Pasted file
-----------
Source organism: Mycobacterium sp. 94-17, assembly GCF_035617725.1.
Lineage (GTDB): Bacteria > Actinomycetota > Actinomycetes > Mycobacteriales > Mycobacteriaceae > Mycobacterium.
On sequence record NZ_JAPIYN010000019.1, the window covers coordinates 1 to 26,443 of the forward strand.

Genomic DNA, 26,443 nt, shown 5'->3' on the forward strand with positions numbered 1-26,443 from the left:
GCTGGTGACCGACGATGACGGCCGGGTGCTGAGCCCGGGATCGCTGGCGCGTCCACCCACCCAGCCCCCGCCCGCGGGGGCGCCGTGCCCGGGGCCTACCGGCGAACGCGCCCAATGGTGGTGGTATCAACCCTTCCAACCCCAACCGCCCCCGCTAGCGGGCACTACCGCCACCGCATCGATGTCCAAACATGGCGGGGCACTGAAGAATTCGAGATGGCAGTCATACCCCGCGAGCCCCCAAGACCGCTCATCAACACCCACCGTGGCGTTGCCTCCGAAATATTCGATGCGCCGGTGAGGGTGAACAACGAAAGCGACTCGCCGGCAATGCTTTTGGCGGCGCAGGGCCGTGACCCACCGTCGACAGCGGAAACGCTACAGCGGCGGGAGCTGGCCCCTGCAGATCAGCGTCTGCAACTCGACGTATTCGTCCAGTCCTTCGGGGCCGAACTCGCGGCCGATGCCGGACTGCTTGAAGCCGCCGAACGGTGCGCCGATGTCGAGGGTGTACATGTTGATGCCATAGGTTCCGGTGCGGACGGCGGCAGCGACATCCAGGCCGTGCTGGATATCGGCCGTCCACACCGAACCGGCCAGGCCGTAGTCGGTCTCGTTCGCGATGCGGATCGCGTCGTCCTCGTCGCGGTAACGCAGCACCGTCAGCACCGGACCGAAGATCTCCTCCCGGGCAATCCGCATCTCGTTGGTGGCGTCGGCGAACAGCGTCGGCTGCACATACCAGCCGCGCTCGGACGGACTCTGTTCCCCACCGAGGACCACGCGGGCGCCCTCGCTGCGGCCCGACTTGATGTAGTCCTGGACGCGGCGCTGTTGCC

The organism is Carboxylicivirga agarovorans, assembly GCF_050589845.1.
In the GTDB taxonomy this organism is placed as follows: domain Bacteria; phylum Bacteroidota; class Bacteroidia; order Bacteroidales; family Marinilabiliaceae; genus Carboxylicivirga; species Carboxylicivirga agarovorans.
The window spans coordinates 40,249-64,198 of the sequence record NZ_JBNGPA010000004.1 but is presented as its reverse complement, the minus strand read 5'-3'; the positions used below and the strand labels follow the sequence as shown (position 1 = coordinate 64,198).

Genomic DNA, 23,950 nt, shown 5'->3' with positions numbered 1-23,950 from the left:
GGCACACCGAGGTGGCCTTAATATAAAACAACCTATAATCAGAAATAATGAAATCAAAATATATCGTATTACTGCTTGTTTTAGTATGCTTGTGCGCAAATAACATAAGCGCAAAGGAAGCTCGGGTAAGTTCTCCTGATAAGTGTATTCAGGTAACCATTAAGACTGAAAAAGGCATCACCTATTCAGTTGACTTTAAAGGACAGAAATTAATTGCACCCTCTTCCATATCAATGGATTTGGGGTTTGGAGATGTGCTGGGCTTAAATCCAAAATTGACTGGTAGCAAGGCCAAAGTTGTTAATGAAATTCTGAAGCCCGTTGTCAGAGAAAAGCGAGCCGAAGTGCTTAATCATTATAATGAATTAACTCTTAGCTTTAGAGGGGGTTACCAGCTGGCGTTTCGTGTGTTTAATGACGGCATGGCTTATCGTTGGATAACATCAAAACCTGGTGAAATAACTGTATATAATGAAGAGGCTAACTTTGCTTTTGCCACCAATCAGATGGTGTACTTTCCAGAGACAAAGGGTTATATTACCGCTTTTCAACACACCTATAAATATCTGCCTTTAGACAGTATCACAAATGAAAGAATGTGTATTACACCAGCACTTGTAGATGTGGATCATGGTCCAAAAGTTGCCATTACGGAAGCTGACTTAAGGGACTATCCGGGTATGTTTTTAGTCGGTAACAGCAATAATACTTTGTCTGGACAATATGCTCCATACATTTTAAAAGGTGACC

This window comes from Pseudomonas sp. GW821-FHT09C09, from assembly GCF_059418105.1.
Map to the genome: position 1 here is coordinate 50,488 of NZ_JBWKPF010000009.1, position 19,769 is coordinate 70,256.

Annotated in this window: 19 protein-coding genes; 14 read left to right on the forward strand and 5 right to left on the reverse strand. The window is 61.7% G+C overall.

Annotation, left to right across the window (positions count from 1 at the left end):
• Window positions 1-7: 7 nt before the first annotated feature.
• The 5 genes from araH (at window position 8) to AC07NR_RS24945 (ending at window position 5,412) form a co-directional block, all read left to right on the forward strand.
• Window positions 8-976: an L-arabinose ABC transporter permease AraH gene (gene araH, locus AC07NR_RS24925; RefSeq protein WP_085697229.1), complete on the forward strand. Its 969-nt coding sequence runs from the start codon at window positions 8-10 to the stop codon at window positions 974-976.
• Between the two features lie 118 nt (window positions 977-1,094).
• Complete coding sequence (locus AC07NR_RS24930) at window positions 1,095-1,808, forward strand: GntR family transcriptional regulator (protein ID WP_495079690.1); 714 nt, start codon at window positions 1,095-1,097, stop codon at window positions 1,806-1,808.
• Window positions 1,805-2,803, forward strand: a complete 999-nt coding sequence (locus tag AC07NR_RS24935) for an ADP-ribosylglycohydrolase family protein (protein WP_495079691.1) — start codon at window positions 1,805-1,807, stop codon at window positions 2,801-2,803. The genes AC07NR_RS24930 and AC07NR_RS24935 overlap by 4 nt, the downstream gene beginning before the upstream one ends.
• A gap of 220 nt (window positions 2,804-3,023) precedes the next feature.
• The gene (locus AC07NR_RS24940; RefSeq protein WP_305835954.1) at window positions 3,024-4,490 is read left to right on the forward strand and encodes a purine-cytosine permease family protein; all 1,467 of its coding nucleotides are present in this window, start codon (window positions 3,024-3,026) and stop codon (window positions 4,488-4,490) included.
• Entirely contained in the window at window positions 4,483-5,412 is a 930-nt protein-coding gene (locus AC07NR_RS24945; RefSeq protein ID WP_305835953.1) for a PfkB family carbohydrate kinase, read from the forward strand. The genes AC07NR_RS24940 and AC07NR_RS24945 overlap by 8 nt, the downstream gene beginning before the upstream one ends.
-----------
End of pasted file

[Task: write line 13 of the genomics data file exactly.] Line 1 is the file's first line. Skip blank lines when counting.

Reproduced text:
Annotated in this window: 19 protein-coding genes; 14 read left to right on the forward strand and 5 right to left on the reverse strand. The window is 61.7% G+C overall.